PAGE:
One of a reported 50,000 elephants in Hwange National Park, Zimbabwe.  There's nearly as many elephants in the room when it comes to the anti's allegations against Glenn McGrath (image: Martin Auldist).

OPINION: McGrath critics caught short on facts

It’s no secret to anyone who knows me that two of my great passions are cricket and hunting. It’s with great interest, therefore, that I’ve been following developments since photos emerged late last week of cricketing great Glenn McGrath’s 2008 hunting safari in Zimbabwe. In short, the whole episode has left me feeling somewhat disappointed and more than a little frustrated.

My disappointment stems from the reaction of the great man himself when, shortly after the photos hit the Twittersphere, he issued a statement saying that the hunt was “inappropriate” and that he “deeply regretted” participating in it. In essence he was apologising for being a hunter and, worse, he blamed the sad death of his wife Jane for somehow clouding his judgement. I’m disappointed for a number of reasons, starting with the fact that I don’t believe it. McGrath is a good country lad from Narromine who, it is well known, has always loved hunting and who had long dreamt of undertaking an African safari. This fact was once documented in an article in the SSAA publication Australian Shooter, the cover of which was graced by a happy snap of McGrath with a recently deceased feral pig. So, I just don’t buy it that he now regrets his African safari, or that it was something that he suddenly decided to try while shrouded in a debilitating fog of grief.

I am disappointed, too, because, besides his boundless skill as a cricketer and the fact that through his charitable work he has done far more for his fellow man than most of us could contemplate, I thought McGrath was one of us. A proud hunter. I still believe that he is. That makes it all the more disappointing that he is trying to distance himself from his passion and, thereby, from the rest of us. With his huge national profile, here was a chance for him to publically short-circuit the baseless bleatings of the anti-hunters, to publicise all that is great about hunting, and to explain to the great unwashed the huge contribution that hunting makes to economies and environments. Instead, he rolled over. It was an act of surrender such as he never showed on the cricket field, but one that at once distanced many fellow hunters and gave the circling sharks a sniff of vindication. I comfort myself by believing that the statement did not emanate from McGrath’s own pen, but was instead crafted by a misguided publicist looking to stem the perceived damage to his charitable trust, the McGrath Foundation, which does such great work for those affected by breast cancer. On this score, I am willing to give the bowler the benefit of the doubt.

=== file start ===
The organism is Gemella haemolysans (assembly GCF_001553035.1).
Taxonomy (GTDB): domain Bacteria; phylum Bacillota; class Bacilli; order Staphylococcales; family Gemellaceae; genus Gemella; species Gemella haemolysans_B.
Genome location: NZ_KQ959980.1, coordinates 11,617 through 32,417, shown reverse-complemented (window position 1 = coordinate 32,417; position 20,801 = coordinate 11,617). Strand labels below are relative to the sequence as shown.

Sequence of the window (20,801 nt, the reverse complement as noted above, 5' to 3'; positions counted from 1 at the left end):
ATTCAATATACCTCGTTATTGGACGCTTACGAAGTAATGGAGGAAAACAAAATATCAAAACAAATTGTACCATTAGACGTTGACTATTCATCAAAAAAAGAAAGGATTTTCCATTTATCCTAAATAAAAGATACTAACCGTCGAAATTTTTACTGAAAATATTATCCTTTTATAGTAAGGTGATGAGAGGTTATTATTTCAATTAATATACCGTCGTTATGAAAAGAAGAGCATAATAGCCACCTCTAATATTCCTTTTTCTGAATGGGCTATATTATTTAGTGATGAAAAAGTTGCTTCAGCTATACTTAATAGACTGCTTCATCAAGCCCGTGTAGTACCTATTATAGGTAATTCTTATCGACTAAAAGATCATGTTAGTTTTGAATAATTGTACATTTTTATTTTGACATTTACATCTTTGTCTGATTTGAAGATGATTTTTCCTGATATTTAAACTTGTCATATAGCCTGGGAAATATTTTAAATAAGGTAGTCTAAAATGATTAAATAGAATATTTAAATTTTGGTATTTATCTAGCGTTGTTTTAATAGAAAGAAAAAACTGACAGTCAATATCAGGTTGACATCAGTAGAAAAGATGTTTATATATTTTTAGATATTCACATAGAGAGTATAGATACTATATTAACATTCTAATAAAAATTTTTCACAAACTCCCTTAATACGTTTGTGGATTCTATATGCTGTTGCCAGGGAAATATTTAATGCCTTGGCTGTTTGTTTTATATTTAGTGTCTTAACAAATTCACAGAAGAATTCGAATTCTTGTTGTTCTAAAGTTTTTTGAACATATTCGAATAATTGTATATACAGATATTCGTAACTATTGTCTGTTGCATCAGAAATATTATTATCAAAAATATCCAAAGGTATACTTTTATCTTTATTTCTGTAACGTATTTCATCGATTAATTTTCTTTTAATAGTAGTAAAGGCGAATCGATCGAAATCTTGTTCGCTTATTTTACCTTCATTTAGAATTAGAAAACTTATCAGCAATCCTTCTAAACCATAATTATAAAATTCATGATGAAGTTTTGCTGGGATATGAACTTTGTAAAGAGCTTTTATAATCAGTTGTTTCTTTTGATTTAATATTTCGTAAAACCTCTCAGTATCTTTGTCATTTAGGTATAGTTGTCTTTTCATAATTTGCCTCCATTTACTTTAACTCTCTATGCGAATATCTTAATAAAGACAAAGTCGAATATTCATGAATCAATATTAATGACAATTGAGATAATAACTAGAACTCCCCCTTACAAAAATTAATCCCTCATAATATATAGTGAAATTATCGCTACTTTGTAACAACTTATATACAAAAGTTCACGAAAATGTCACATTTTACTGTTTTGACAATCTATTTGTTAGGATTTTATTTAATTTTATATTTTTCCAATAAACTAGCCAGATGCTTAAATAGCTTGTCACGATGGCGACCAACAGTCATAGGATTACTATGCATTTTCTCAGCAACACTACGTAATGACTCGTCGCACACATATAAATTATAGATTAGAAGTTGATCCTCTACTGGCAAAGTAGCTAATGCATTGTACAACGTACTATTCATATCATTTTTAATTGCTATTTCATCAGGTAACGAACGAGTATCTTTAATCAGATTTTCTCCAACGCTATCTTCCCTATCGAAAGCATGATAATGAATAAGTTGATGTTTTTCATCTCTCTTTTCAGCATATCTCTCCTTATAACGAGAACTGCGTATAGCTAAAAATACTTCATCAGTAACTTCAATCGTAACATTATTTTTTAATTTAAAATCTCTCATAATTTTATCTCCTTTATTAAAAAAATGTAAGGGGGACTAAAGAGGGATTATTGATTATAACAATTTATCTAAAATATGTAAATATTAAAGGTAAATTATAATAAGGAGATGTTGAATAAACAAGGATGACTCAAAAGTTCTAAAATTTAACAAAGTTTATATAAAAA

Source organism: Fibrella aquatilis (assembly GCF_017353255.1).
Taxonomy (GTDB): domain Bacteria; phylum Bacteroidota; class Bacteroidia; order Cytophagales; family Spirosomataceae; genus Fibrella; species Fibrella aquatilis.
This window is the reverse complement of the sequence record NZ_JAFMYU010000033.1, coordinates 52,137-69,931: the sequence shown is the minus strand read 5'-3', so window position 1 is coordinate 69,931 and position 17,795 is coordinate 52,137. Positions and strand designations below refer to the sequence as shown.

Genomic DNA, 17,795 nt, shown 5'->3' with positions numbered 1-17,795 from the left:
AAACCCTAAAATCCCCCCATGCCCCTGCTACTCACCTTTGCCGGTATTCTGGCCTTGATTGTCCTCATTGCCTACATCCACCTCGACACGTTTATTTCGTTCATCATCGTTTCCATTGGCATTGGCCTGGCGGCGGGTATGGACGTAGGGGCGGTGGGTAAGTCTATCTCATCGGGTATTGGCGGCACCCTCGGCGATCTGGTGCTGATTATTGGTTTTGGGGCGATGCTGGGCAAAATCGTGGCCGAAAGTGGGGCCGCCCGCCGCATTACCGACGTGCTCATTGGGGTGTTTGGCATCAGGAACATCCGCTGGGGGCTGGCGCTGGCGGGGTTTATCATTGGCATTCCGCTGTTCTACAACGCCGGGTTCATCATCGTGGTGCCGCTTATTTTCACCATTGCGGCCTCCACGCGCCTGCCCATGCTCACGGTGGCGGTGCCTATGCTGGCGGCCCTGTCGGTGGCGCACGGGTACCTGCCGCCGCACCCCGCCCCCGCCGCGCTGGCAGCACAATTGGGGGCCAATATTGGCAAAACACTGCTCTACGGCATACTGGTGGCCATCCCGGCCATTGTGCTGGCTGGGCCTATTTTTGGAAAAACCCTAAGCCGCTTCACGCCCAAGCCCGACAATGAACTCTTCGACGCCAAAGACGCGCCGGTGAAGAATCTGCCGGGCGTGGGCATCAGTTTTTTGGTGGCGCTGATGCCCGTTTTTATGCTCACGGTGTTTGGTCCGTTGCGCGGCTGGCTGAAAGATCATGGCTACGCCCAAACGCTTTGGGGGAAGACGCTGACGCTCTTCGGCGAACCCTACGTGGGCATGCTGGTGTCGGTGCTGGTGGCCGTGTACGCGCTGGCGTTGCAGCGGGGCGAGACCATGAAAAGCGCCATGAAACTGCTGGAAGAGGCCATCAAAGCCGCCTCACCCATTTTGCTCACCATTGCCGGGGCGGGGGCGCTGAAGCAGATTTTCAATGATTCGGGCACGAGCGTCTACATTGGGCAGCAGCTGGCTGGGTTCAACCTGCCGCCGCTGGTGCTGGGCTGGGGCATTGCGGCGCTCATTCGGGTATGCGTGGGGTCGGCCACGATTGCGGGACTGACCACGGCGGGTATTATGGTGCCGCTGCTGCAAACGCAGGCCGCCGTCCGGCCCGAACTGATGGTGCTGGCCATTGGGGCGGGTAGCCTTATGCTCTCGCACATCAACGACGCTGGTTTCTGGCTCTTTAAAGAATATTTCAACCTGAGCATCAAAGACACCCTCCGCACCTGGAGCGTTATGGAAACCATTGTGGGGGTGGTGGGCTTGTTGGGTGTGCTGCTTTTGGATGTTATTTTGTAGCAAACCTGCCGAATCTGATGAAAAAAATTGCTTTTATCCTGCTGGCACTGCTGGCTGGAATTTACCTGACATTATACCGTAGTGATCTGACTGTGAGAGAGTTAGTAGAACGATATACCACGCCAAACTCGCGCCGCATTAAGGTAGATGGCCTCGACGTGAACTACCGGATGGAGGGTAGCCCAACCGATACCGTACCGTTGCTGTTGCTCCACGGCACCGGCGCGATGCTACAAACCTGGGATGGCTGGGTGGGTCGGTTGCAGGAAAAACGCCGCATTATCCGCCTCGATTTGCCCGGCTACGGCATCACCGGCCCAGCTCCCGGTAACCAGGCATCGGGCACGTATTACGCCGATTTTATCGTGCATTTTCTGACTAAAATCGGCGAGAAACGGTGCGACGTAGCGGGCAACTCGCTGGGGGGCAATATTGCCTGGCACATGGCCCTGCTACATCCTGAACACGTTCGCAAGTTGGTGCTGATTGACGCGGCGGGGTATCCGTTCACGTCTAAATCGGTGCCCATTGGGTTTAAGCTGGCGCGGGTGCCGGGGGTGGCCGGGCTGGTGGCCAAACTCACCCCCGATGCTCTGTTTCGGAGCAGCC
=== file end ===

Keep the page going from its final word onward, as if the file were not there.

At the same time, I have been astounded by the social media response from those think that the remote anonymity of the internet somehow annuls the normal protocols of behaviour in a civilised society. Some of the hate-filled threats spewing forth from these permanently outraged keyboard warriors towards McGrath and his family would surely see them arrested and charged if made face-to-face in real life…not that the cowards would be brave enough to do that. Worst of all, though, is that such a volume of abusive opinion can be generated on the basis of an equally spectacular lack of understanding about the subject at hand. It seems that the sum knowledge of African wildlife possessed by the majority of these self-appointed arbitrators of right and wrong has been attained from nothing more substantial than repeated viewings of Madagascar and Discovery Channel documentaries. Pretty well none of the arguments they pose against trophy hunting stand up to scrutiny.